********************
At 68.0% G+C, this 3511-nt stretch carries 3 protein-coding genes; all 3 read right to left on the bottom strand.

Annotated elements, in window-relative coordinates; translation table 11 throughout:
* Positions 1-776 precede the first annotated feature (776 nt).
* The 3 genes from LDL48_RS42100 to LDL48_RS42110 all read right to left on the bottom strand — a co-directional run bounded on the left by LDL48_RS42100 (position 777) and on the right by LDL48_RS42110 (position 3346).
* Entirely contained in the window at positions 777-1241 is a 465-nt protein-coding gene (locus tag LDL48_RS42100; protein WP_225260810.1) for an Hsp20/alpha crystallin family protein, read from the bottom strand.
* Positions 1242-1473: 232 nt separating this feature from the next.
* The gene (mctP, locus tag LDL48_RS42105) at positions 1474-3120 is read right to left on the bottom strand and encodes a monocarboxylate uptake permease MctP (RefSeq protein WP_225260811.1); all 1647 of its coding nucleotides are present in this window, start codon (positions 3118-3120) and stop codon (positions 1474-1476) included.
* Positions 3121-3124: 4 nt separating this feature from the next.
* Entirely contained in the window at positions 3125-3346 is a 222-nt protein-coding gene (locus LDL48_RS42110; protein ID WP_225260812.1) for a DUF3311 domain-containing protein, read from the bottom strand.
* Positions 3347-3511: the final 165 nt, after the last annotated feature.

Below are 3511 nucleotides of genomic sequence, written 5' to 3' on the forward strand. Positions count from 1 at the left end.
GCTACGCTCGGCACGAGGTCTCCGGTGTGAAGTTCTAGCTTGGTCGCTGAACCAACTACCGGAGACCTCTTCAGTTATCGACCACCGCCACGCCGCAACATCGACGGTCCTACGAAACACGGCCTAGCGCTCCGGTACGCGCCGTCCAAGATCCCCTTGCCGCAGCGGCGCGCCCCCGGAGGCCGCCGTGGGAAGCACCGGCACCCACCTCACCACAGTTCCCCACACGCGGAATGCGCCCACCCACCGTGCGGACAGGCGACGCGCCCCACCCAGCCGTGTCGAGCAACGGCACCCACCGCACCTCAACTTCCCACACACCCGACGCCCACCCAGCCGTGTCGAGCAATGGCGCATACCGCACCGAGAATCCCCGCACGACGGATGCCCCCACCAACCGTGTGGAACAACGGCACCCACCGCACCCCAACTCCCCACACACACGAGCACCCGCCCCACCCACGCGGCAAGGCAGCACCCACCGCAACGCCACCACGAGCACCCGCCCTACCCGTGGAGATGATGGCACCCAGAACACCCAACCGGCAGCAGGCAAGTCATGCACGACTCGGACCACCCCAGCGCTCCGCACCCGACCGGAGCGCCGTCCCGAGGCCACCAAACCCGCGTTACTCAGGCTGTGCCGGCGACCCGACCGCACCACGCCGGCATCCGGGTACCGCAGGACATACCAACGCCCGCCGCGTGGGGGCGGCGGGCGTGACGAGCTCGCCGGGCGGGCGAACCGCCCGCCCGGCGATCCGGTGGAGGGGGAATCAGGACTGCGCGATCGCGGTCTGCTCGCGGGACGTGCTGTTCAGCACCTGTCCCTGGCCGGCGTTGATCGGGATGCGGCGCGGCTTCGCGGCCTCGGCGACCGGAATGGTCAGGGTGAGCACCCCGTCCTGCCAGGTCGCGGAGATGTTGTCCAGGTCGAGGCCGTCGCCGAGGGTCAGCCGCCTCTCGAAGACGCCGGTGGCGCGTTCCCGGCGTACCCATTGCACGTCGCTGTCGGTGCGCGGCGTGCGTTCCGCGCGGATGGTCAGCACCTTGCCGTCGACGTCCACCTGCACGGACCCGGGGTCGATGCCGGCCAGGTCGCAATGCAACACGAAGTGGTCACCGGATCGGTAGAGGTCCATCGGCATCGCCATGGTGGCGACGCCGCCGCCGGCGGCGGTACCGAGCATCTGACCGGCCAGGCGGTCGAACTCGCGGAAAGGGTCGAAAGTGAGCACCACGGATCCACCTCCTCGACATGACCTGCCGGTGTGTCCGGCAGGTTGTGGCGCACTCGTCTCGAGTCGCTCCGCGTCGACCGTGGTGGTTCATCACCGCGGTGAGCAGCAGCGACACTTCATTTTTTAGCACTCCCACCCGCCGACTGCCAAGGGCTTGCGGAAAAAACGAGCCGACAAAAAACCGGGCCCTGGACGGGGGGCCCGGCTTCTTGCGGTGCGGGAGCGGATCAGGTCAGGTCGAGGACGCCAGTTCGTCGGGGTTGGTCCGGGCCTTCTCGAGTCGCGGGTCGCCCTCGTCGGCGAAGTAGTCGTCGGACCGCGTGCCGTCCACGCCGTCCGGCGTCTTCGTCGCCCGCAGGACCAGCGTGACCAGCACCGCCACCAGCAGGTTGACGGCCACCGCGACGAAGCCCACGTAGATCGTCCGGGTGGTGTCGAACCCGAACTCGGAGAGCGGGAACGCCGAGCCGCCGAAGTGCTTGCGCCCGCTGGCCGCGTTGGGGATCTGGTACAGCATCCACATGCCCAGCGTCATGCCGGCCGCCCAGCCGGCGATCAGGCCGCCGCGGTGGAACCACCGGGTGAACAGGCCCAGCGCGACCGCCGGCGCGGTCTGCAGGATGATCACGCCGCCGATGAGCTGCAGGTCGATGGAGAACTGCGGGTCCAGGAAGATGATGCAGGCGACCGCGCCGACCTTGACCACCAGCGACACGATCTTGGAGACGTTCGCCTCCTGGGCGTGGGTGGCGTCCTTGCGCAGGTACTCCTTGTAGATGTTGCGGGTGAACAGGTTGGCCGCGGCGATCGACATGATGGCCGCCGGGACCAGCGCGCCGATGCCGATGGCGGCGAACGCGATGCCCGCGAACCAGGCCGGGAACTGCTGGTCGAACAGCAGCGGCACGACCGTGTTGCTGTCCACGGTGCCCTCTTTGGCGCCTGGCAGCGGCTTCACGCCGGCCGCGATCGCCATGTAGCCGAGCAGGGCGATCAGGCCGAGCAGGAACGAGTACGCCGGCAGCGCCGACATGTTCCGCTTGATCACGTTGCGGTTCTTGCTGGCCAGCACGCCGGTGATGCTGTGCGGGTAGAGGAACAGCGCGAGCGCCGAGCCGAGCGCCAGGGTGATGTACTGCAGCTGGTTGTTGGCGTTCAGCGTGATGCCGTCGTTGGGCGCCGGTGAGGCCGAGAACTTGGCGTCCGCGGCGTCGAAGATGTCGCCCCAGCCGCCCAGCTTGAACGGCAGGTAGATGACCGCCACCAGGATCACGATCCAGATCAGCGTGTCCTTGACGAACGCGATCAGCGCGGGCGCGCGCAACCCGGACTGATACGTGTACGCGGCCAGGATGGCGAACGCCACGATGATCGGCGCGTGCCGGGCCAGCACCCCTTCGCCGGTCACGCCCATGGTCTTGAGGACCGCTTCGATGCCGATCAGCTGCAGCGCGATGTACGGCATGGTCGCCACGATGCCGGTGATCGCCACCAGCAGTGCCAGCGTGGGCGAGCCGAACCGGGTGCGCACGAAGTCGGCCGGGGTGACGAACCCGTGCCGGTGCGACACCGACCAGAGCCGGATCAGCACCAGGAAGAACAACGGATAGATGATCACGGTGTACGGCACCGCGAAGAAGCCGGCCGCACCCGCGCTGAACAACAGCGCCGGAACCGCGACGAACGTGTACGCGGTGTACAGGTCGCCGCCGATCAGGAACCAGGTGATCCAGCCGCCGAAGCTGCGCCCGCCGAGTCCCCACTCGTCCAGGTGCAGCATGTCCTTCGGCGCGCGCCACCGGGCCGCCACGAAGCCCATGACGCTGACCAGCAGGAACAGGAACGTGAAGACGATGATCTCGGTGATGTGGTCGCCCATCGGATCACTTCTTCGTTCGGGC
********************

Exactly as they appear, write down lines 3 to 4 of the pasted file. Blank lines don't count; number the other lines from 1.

* Positions 1-776 precede the first annotated feature (776 nt).
* The 3 genes from LDL48_RS42100 to LDL48_RS42110 all read right to left on the bottom strand — a co-directional run bounded on the left by LDL48_RS42100 (position 777) and on the right by LDL48_RS42110 (position 3346).